I’ve just finished this book, which we’ve been reading in our Tuesday morning Bible study class. I found it challenging in a way that’s hard to pin down. According to Sproul,
“The one concept, the central idea I kept meeting in Scripture was the idea that God is holy.”
Any Christian would agree with that statement, but what exactly does holiness mean? One of the first discussion questions (each chapter has these) was When you think of God as holy, what comes to mind?” I told the class, I could think of things that suggested God’s power or God’s love or God’s mercy, but God’s holiness is difficult to express.
Holiness, of course, means set apart. Certain items and places are holy because they have been set apart for sacred purposes — the church building itself, the baptismal font, the communion ware and so on. In the same way, we, the people of God are holy because we have been chosen and set apart to do God’s work.
God’s holiness is different, because God is different. God’s holiness is expressed in these verses from Isaiah:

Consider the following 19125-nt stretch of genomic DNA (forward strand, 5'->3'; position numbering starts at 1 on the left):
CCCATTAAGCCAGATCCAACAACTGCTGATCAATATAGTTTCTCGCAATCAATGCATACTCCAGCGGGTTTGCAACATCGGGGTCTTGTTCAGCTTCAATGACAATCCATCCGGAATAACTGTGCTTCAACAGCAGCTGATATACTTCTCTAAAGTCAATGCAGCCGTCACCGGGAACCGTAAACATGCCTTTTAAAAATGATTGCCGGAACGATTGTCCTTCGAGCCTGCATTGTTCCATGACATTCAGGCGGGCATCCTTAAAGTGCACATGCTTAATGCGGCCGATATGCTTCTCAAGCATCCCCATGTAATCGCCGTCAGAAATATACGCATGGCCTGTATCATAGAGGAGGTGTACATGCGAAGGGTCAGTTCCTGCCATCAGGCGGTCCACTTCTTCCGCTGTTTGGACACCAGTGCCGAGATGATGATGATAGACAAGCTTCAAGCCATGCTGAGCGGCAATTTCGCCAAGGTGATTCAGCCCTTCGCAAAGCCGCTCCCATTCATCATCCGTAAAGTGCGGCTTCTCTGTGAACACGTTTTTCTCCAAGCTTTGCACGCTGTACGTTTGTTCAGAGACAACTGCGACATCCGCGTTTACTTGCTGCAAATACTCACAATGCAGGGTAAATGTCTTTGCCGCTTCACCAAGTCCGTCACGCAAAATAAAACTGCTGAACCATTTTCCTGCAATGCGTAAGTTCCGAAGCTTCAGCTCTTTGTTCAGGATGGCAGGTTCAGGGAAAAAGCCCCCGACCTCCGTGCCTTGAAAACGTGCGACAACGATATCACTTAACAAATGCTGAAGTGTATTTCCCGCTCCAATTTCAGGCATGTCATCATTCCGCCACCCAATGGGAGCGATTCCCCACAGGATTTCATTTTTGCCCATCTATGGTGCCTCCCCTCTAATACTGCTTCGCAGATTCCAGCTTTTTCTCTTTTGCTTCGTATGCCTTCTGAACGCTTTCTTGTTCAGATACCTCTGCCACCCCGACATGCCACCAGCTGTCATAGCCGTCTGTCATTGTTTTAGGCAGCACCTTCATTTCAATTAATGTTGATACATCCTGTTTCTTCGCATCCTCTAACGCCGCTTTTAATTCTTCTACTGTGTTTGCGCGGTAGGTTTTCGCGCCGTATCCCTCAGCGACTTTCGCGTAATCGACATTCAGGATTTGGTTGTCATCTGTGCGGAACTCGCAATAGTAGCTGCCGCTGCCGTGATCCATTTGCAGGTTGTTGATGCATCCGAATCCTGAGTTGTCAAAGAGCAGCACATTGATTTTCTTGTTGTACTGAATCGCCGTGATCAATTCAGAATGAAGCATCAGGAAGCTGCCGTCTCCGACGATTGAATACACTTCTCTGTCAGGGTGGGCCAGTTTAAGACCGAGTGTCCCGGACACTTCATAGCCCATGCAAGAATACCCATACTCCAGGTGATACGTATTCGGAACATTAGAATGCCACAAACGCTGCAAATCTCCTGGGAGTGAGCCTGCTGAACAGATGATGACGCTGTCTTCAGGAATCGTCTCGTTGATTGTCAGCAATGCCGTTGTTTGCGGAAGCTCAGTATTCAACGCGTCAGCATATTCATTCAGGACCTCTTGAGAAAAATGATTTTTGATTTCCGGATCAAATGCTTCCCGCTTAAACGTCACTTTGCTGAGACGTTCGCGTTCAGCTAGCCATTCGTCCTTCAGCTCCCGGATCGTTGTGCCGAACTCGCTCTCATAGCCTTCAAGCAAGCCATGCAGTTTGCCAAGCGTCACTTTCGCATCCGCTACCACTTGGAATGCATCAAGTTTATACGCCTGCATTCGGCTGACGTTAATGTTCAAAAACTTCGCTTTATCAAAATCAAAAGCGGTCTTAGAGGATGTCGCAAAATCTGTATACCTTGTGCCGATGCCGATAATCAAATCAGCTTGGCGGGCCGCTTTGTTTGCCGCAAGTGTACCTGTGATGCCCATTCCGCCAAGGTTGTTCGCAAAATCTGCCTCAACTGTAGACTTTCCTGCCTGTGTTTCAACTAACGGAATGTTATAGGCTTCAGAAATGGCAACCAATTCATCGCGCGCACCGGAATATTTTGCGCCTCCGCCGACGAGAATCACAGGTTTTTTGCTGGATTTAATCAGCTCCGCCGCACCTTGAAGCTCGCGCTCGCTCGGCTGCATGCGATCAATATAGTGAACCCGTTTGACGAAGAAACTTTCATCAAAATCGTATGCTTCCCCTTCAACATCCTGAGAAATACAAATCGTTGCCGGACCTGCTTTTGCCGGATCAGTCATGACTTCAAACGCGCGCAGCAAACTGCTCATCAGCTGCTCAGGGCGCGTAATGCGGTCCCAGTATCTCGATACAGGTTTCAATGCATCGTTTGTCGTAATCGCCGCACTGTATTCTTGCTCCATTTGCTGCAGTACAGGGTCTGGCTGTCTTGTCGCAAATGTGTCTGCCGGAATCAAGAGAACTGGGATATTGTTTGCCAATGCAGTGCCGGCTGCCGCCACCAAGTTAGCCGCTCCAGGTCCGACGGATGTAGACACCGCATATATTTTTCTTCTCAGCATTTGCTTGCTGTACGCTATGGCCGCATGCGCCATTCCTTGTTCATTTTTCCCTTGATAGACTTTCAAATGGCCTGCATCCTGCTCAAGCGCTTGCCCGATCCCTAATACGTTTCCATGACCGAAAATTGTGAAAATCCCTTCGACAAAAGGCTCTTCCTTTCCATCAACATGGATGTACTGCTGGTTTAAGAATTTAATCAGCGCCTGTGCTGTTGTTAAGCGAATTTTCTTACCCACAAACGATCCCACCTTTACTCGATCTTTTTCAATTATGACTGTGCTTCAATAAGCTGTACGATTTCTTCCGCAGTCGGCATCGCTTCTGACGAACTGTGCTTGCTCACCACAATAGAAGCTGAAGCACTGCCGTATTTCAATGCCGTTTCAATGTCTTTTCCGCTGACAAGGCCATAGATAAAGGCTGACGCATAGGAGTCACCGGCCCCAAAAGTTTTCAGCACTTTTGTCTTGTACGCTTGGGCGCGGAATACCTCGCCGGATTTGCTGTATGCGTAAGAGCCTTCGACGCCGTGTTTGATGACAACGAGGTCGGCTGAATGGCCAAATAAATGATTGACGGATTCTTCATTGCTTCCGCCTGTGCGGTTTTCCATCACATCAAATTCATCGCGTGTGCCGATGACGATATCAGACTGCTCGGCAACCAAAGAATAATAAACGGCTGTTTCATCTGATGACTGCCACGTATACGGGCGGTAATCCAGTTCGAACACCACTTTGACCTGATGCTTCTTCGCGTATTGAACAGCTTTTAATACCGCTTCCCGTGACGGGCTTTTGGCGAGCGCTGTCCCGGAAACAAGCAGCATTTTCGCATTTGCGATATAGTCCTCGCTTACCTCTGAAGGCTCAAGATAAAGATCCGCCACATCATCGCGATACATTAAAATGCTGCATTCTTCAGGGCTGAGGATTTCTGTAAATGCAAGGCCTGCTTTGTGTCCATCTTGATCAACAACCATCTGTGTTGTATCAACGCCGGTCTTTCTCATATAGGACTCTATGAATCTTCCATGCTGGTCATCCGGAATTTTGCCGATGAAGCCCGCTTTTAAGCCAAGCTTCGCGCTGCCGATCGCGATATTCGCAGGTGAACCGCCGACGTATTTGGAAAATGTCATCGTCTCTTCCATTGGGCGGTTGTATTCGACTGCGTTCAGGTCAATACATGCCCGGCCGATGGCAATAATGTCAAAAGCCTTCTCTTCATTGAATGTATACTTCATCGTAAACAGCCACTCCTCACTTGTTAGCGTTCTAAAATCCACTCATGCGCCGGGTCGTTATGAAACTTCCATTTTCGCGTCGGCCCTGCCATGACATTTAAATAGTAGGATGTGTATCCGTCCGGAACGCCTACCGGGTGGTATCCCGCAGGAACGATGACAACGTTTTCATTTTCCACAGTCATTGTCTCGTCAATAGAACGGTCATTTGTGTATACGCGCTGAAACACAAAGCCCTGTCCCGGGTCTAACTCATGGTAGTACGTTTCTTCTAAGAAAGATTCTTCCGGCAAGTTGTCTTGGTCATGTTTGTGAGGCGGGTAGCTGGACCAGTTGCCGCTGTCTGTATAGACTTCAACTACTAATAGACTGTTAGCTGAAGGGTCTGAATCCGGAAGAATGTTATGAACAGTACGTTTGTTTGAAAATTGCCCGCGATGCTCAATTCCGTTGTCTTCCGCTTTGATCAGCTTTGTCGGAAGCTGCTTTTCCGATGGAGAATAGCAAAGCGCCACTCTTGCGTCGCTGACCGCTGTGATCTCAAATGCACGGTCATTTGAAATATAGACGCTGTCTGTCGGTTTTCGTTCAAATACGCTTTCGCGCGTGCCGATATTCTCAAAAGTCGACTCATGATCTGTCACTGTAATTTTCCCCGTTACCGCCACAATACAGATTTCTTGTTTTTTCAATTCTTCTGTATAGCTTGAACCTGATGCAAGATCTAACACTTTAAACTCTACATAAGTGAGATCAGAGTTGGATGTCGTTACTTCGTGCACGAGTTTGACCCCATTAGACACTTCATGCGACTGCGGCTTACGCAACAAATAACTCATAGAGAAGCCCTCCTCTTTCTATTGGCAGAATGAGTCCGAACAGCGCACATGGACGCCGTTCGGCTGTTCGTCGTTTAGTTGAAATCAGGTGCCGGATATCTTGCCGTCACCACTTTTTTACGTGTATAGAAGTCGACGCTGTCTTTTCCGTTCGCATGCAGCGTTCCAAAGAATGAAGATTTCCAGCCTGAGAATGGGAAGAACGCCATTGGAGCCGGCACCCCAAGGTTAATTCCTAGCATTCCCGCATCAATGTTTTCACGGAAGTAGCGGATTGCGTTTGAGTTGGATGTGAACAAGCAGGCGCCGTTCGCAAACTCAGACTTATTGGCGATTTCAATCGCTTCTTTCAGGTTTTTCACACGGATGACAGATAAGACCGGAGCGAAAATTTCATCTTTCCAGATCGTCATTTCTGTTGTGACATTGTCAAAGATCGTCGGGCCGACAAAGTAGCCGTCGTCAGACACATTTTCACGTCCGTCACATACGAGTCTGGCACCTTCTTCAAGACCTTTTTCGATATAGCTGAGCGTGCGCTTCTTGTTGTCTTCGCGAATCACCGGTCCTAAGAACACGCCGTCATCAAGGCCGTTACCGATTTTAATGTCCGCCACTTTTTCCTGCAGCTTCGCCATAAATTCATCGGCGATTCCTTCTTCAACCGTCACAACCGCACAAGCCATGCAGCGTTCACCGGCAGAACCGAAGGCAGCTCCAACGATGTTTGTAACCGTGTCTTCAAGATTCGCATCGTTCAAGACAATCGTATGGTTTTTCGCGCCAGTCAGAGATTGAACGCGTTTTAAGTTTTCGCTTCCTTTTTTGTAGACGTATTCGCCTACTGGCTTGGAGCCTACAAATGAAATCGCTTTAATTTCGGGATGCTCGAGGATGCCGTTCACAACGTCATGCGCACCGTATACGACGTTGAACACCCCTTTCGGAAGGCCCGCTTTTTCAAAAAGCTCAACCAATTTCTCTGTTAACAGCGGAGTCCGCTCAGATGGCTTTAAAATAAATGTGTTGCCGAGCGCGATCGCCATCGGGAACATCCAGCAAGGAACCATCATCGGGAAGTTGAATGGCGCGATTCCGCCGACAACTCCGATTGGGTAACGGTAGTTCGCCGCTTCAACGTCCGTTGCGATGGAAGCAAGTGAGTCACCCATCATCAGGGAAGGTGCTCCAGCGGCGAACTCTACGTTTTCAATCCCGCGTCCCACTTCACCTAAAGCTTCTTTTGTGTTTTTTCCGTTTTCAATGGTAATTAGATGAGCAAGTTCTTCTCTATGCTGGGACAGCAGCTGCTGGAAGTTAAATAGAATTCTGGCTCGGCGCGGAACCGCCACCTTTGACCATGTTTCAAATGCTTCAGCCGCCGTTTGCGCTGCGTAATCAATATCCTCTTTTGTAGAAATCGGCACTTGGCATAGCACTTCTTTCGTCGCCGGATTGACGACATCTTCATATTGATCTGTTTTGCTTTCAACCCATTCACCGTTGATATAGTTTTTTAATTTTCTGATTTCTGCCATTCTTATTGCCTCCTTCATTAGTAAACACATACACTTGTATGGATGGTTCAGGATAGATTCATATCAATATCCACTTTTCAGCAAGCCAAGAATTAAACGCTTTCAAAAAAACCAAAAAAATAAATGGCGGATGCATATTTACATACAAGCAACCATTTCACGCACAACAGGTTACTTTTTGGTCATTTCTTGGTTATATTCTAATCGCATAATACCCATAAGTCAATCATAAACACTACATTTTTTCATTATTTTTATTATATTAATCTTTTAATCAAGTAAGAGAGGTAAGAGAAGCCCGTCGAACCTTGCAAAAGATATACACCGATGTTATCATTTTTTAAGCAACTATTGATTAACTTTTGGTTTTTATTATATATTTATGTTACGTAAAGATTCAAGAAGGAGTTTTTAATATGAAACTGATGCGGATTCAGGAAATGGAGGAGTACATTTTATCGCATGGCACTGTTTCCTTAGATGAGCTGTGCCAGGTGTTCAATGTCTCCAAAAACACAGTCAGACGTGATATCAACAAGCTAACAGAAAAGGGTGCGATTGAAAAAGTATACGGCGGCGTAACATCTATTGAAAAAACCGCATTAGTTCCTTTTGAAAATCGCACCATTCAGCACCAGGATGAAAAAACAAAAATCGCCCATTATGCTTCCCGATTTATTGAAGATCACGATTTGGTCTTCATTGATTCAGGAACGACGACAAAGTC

“For My thoughts are not your thoughts,
Nor are your ways My ways,” declares the LORD.
“For as the heavens are higher than the earth,
So are My ways higher than your ways
And My thoughts than your thoughts.”
God is so different, we can’t begin to understand Him; and we can’t truly understand His holiness because it is not so much one characteristic of God, it encompasses all that God is. God is holy because He is God. Whatever God chooses to do is holy, because God is always good and always right. He sees everything from the perspective of eternity. What God does is always consistent with Who God is. Is this beginning to make sense?
All I can say about this book is, I didn’t so much teach me things, as it taught me how little I actually know; but maybe that’s a good thing. It was humbling and somewhat uncomfortable. At best, I have made a start at understanding the holiness of God. Read it for yourself and see. I would love to hear some other opinions.
Note: There are discussion questions at the end of each chapter (if you’re like me you’ll struggle with them) so it can be studied in a small group setting, or with a friend.
For more on R.C. Sproul visit these posts:
Flee to the Scripture– A Quote by R.C. Sproul